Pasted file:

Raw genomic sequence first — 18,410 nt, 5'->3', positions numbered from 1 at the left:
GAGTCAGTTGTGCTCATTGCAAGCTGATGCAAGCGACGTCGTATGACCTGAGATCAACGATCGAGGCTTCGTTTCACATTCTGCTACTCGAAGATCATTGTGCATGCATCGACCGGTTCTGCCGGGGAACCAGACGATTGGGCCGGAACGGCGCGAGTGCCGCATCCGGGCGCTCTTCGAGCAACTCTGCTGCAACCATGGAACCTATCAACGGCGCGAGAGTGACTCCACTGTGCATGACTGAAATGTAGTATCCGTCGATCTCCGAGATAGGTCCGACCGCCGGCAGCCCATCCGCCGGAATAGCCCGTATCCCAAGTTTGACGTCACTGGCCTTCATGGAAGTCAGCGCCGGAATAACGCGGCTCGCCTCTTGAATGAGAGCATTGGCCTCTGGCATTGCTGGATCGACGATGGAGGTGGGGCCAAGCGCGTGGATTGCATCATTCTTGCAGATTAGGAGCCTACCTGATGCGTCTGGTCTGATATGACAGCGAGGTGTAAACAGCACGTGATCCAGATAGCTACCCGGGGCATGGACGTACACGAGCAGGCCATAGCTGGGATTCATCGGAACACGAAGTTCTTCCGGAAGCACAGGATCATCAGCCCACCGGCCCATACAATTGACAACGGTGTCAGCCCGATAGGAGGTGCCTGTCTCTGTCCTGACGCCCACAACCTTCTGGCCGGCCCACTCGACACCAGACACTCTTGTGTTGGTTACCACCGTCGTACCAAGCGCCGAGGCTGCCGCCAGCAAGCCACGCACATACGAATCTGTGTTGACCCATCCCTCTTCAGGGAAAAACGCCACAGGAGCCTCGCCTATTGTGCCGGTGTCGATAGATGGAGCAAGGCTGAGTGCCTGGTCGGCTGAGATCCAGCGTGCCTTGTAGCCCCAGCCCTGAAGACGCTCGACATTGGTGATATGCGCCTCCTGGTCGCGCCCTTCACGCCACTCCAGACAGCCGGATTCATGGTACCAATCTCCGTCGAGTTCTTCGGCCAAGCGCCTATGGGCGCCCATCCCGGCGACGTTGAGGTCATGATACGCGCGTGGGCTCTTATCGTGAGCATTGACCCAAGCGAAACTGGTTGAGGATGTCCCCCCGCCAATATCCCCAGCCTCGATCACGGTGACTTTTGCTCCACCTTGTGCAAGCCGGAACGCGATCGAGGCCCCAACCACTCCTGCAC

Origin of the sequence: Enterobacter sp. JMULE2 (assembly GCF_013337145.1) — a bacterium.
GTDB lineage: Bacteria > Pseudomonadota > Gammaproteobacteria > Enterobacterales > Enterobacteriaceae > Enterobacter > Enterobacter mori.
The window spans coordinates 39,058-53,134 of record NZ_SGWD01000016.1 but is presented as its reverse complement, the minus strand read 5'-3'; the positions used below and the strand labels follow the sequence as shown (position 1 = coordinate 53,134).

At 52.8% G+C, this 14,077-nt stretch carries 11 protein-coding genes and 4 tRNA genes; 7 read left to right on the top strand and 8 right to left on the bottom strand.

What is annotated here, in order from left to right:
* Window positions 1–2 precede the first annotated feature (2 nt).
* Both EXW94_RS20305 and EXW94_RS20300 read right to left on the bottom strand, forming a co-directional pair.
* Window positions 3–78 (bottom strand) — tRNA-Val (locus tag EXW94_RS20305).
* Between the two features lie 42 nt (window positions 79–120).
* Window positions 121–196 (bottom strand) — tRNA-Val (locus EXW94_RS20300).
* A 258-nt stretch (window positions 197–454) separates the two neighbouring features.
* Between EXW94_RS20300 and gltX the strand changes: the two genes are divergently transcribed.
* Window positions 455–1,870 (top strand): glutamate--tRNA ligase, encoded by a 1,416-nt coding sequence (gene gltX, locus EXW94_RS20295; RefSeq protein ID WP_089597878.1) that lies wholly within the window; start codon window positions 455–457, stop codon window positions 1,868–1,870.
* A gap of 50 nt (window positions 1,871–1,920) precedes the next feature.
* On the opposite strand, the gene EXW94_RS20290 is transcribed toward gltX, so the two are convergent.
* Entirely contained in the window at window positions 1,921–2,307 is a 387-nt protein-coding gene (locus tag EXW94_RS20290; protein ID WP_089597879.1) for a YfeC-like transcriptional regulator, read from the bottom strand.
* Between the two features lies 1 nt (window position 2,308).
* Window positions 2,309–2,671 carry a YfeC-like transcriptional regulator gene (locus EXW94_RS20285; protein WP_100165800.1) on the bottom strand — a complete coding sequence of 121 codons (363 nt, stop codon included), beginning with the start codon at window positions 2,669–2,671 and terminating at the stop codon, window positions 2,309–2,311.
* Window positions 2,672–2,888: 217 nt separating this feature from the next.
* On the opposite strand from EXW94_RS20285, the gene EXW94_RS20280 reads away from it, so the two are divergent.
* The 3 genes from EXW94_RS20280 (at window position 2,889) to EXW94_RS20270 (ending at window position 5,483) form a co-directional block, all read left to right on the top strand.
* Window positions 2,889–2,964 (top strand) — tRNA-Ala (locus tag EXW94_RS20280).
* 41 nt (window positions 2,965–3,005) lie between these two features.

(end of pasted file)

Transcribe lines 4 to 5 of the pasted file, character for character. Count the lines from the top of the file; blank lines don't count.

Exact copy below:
GTDB lineage: Bacteria > Pseudomonadota > Gammaproteobacteria > Enterobacterales > Enterobacteriaceae > Enterobacter > Enterobacter mori.
The window spans coordinates 39,058-53,134 of record NZ_SGWD01000016.1 but is presented as its reverse complement, the minus strand read 5'-3'; the positions used below and the strand labels follow the sequence as shown (position 1 = coordinate 53,134).